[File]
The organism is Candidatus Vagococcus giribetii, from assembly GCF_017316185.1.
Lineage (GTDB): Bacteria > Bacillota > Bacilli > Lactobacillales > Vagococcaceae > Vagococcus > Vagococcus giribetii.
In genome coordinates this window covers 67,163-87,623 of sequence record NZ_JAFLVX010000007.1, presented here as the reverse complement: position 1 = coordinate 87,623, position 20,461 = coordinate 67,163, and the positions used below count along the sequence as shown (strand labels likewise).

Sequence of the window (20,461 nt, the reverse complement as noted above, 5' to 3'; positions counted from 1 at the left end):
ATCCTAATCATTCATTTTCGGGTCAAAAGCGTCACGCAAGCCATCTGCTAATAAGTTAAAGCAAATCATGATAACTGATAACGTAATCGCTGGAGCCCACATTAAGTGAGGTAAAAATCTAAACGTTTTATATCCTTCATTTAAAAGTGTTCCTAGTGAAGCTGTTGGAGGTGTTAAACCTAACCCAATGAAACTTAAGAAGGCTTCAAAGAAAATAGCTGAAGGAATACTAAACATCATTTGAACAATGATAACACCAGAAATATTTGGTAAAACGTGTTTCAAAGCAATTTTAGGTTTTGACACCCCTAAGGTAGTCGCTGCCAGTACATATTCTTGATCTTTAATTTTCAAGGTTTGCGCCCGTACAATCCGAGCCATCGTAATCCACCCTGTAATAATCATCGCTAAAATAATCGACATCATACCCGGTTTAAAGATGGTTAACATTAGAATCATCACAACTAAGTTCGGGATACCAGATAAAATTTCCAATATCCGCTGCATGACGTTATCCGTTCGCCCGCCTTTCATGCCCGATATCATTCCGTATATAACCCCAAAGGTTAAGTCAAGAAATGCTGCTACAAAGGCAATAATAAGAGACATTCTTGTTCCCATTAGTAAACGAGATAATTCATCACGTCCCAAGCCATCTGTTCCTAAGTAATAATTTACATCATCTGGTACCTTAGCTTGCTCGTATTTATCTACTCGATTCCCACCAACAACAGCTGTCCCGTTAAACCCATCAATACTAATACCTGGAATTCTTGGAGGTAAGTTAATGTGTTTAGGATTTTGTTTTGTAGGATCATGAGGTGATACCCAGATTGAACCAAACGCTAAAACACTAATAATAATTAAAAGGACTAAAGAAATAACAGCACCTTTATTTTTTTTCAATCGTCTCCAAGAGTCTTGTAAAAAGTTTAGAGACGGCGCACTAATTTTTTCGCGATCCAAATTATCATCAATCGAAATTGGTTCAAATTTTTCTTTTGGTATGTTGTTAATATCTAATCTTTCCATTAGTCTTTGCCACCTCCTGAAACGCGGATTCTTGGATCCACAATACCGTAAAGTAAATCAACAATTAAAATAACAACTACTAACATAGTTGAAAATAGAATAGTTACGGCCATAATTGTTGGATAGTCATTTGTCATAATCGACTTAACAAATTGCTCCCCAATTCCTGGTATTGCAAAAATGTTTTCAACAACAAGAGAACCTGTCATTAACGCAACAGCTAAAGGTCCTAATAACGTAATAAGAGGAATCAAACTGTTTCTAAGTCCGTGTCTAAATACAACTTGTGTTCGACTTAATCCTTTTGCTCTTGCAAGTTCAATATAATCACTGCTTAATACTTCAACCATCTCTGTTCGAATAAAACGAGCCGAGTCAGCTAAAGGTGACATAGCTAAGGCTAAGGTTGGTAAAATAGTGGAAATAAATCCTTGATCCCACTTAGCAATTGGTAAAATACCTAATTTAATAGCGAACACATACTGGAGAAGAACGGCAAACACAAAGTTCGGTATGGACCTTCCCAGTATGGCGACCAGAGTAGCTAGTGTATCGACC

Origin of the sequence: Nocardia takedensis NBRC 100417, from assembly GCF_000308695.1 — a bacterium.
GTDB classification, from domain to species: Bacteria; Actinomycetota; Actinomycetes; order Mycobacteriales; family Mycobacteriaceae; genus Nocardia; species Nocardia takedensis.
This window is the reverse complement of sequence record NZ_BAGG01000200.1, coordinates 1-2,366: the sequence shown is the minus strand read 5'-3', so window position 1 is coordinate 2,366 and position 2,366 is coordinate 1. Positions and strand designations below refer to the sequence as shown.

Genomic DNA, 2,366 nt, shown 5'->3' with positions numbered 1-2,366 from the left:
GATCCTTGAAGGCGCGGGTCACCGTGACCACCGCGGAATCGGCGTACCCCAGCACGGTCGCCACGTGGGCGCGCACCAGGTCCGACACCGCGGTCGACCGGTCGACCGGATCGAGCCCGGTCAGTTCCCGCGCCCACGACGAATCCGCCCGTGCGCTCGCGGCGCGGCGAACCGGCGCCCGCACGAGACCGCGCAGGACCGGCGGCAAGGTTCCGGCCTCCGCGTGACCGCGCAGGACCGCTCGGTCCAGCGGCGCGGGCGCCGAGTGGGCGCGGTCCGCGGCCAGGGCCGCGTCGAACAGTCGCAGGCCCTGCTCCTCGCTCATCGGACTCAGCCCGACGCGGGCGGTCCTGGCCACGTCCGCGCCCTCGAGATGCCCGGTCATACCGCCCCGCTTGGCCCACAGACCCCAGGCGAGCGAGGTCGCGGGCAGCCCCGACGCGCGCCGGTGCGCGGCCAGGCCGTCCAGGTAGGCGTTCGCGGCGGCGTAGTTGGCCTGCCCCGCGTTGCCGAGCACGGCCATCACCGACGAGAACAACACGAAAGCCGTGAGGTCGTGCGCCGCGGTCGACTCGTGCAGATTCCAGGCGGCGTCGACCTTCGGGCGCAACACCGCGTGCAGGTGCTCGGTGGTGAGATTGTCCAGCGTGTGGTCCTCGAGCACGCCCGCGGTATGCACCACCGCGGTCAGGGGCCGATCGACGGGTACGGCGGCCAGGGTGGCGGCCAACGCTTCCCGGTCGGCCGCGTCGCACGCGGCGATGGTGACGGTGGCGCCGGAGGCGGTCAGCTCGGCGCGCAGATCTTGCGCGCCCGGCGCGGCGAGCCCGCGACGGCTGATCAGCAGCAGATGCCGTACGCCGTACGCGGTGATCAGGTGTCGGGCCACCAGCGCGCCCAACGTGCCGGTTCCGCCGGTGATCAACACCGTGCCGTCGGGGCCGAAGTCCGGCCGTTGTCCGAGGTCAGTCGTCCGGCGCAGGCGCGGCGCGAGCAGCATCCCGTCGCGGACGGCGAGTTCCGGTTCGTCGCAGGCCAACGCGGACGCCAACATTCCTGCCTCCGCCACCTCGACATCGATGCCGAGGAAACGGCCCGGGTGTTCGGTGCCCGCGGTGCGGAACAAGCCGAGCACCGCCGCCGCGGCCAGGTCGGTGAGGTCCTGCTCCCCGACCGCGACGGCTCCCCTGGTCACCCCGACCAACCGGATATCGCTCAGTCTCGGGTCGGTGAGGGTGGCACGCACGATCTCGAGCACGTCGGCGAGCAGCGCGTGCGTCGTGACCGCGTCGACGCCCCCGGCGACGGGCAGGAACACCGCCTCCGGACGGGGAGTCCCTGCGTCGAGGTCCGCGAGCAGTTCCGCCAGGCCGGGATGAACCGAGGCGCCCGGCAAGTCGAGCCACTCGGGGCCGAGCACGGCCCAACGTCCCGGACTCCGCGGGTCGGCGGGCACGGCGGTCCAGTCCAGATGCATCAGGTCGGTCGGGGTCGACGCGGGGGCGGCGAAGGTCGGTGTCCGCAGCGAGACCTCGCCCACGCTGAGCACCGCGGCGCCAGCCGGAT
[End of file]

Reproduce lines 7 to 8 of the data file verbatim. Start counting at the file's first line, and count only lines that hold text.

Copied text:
GTDB classification, from domain to species: Bacteria; Actinomycetota; Actinomycetes; order Mycobacteriales; family Mycobacteriaceae; genus Nocardia; species Nocardia takedensis.
This window is the reverse complement of sequence record NZ_BAGG01000200.1, coordinates 1-2,366: the sequence shown is the minus strand read 5'-3', so window position 1 is coordinate 2,366 and position 2,366 is coordinate 1. Positions and strand designations below refer to the sequence as shown.